The shockingly underrated comedy Take me home tonight gives insight into the overwhelming anxiety and confusion that dictates post-grad life. A must-see for every soundtrack connoisseur…
Take me home tonight (2011): Directed by Michael Dowse; Rrunning-time 97mins; starring Topher Grace, Anna Faris, Chris Pratt, Teresa Palmer, Michelle Trachtenberg.
What’s it about? When his Highschool crush Tori Frederking (Palmer) walks into the video store he’s working at four years after graduation, Matt (Grace) is petrified. Too embarrassed to tell her the truth, he pretends to be just another customer that’s really working for Goldman Sachs. Upon hearing that Tori is attending his sister’s boyfriend’s (Pratt) house party that night, Matt comes up with a plan to finally win Tori’s affection – if only just for one night. Together with his sister Wendy (Faris) and his best friend Barry, Matt embarks on the wildest night any of them have had since high school.
What’s it really about? The paralyzing fear that overcomes us when we have to decide what we want to do with our lives
- You’re a fan of 80s music
- You’re a fan of 80s aesthetic
- You’re looking for a brilliantly soundtracked movie to watch with your friends, or your partner
- You know what if feels like when you have no idea what you want to do with your life
- You’re dying to go to a real house party again
- You’re dreading running into your old classmates over the holidays for fear of looking like a total failure by comparison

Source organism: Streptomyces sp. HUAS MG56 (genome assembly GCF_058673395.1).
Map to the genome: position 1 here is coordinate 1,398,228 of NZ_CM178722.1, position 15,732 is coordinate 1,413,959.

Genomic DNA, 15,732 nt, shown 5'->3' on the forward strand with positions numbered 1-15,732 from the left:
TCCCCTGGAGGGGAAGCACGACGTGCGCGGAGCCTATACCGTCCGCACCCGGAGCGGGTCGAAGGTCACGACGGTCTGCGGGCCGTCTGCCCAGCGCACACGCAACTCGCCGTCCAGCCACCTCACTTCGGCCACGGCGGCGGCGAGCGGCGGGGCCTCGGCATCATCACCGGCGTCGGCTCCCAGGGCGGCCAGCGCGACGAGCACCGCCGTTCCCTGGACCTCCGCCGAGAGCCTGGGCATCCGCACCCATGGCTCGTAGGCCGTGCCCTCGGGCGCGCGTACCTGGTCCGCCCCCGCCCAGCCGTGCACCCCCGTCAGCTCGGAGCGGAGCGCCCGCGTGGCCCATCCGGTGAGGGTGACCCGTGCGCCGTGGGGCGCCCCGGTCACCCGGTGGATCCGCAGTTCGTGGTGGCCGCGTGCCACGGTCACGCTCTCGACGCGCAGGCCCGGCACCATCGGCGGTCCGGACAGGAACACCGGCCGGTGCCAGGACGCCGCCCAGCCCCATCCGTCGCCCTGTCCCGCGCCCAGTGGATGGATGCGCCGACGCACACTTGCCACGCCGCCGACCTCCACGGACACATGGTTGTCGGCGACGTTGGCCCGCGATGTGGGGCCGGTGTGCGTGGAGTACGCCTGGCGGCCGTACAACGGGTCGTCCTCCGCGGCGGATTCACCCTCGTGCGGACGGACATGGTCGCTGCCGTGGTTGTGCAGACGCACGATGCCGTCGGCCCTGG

- You’re curious to see Chris Pratt as a preppy douchebag
Most memorable quote: “You haven’t really failed, son, because you haven’t really tried to succeed. So don’t credit yourself as a failure. You’re worse than that.” – Matthew’s father
Most memorable scene: Matt is miffed that he has to show up to the party of the year in a run-down car. So his friend Barry suggests they “borrow” a Porsche from the car dealership that he just got fired from. As they race off to the party, they start lip-syncing Ice Cube’s “Straight outta Compton”.
Magic Music Moment: Matt’s on edge because Tori is nowhere to be seen, so he steps out into the garden, half-heartedly sips on his beer and lets his gaze wander. When he finally spots Tori, the first lines of Kim Carnes hit song “Bette Davis Eyes” start to play.
Where do I know them from? Topher Grace (Matt) is one of those actors whose name might not ring a bell even if you have seen some of his work before. Or maybe you’re like me and have watched every episode of That 70s Show twice, so you know him as awkward teen Eric Forman, whose friends include Mila Kuni’s Jackie Burkhardt, Ashton Kutcher’s Michael Kelso, Wilmer Valderama’s Fez, Danny Masterson’s Hyde, and of course Laura Prepon’s (Orange is the new black, How I met your mother) Donna, the girl next door and Eric’s one true love – incidentally, Topher calls all of cast his friends in real life. After rising to fame on the show, Topher landed small parts in Spiderman 3 opposite Tobey Maguire and Kirsten Dunst, Mona Lisa’s Smile where he played Julia Stiles’ husband, Win a date with Tad Hamilton! where he went up against man candy Josh Duhamel and eventually got the girl and Ocean’s Eleven + Twelve where he had a cameo as his gambling addict alter ego.
By contrast, Teresa Palmer, who plays Topher’s on-screen love interest Tori Frederking has considerably less acting experience: she was in The Sorcerer’s Apprentice with Nicholas Cage and played a small part in the utterly disappointing I am Number Four with Alex Pettyfer and Diana Agron. In 2013 she portrayed Julie, whose kind heart manages to re-humanise Nicholas Hoult’s nameless zombie character in Warm Bodies and most recently, she starred in the Nicholas Spark’s adaptation The Choice.